1. Invest in a Short-Term CD: If you have any sort of a nest egg that you won’t need over the summer months, consider investing it in a short-term CD. The interest rate you receive won’t make you rich but it will be more than what you'd get leaving your money in a checking account account and you won't be tempted to withdraw it for debit-card purchases. Starter CDs require just a small amount of money for a small amount of time so if you have a few hundred dollars or more and you won't need it for six months or so, bank it in a CD for more interest. Remember that the more you invest at first and for the longer the duration, the more interest you'll earn, but the penalties for early withdrawal can be substantial so don't over-commit. Check rates online at NerdWallet or Bankrate.
  2. Relax in General and Relax on Entertainment Expenses: College can be stressful so it's expected that you unwind and let off steam. But given that this is college we're talking about, nothing is done on a small scale. Big exams and big papers tend to mean big parties immediately following. Take time this summer to enjoy things being a little less intense all around. Without the stress of hardcore studies and exams and deadlines, you can chill on smaller, cheaper scale. Instead of hosting that costly mega-bash or bar-hopping, get together with friends and family for things like game night, day hiking, walking dogs, catching up while doing some deck sitting, and movie marathons when summer storms hit.
  3. Work: Take a part-time summer job or an internship. In addition to earning some money, you'll meet new people, make valuable connections, gain experience, figure out what you like doing and are good at, and come to appreciate your free time a lot more. If you're serious about your direction already, get the scoop on summer internships (it's not too late!) If you're still finding yourself, enjoy working without the pressure of making it into a career and be open to doing stuff like waiting tables (you'll make amazing friends and eat cheap) or do landscaping (you'll get a tan and be ripped). If you're on the less-active side of things, turn Web time into paid time and do surveys for a company like Pinecone Research.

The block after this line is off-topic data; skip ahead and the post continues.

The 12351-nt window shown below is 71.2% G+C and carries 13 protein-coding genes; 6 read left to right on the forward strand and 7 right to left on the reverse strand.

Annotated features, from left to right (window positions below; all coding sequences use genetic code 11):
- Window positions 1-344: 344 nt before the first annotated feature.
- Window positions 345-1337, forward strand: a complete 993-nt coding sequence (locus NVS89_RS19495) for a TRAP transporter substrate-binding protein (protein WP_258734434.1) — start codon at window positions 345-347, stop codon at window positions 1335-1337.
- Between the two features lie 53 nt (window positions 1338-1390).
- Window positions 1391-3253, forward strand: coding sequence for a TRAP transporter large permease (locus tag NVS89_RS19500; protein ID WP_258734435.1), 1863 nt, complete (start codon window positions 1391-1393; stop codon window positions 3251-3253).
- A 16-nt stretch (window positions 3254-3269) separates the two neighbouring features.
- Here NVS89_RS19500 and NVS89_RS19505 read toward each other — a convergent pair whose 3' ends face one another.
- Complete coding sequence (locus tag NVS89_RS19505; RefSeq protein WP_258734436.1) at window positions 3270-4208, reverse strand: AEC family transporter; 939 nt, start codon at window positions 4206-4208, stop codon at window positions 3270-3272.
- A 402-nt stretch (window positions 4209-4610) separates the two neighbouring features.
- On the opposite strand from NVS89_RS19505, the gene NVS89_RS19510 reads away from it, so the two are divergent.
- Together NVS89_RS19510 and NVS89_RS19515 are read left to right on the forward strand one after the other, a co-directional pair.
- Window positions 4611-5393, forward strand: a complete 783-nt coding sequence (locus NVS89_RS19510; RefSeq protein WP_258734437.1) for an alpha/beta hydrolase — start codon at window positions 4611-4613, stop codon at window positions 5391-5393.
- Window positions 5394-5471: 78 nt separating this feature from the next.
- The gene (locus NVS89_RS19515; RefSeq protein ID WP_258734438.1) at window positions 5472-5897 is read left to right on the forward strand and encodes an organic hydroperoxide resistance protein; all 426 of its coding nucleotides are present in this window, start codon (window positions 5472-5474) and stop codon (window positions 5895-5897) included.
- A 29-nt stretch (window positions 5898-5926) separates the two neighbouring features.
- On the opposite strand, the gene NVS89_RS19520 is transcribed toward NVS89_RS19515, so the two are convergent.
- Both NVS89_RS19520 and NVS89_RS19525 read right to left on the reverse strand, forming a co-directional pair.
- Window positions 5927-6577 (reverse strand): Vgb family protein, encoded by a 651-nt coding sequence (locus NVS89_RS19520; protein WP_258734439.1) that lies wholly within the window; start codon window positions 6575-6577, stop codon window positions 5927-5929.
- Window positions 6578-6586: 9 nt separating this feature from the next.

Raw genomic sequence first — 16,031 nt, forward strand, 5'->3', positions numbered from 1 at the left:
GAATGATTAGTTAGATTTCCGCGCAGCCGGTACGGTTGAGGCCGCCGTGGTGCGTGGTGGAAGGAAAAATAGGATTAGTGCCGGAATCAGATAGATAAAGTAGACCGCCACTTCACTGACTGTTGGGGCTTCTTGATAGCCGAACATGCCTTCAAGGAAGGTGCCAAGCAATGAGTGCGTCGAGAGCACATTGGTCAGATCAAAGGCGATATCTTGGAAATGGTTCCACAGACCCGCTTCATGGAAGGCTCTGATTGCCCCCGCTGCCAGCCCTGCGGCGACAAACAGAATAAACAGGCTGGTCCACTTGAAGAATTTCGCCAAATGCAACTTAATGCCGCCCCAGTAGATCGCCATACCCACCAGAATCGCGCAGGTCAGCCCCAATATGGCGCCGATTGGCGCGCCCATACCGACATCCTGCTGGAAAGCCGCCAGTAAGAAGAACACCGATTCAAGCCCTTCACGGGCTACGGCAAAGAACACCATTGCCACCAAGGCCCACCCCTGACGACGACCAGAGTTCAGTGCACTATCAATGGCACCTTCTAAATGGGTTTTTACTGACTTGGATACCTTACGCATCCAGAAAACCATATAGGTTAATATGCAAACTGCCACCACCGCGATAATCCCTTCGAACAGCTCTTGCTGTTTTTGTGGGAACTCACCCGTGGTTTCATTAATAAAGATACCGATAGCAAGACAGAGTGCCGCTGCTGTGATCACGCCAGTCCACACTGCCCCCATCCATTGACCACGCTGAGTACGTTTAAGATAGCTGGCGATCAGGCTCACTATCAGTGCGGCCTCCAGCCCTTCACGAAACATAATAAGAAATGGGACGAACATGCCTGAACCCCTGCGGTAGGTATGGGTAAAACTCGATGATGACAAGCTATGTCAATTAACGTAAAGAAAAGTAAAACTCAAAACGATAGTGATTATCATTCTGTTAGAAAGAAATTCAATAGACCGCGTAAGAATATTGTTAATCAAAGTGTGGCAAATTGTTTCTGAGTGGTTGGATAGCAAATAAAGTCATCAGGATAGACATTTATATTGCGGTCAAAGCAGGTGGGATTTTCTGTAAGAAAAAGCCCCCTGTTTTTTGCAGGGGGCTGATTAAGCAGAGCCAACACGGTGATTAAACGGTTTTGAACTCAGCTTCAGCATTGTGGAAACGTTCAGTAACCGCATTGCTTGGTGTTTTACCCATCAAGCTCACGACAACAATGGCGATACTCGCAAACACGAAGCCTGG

4. Pay Off Credit Card Debt: Every dollar you pay down on your balances is one less dollar you have to pay interest charges on moving forward. Take a look at your balances and use any money you earn over the summer to bring down your debts. Credit-card debt is a killer whether you’re in school or not, and the sooner you get it paid off, the more money you can save. Remember that you don't have to pay it all at once, just chip away at it by every month paying off more than you spend.
  5. Take Advantage of the Time at Home: If you’re currently living off-campus, do not make the mistake of remaining in that housing over summer break if you’re paying monthly rent. Move out or sublet the place and go home for the summer where the cost of living is much less. Even though living back under your parents’ roof can be a pain, you can save big time on expenses. If mom and dad are the generous type, you’re likely to enjoy free food and laundry services while you save on several months’ rent. Just be cool about it and show your appreciation. Help out around the house, hug your folks, and give thanks for how good it is to come home and find support and love.

If you hadn’t already noticed, the cost of college is astounding. Even if you’ve never been a planner, it’s important to understand that the average college student now graduates with a stunning $27,000 in student loan debt. Kick back all you want over the summer, just keep costs in mind. For every dollar you don’t spend this summer, that’s one more dollar you can put toward your loan balances.

Guest post courtesy of MoneyCrashers.com‘s Josh Hall, a personal-finance writer who discusses college costs, money management, and smart budgeting tips.


Got a summer internship already lined up? Still looking for one? Considering whether an internship is right for you? We can help. Here’s the scoop on types of summer internships, how to be a good intern, and what to expect in terms of compensation and experience and subsequent job leads after internship.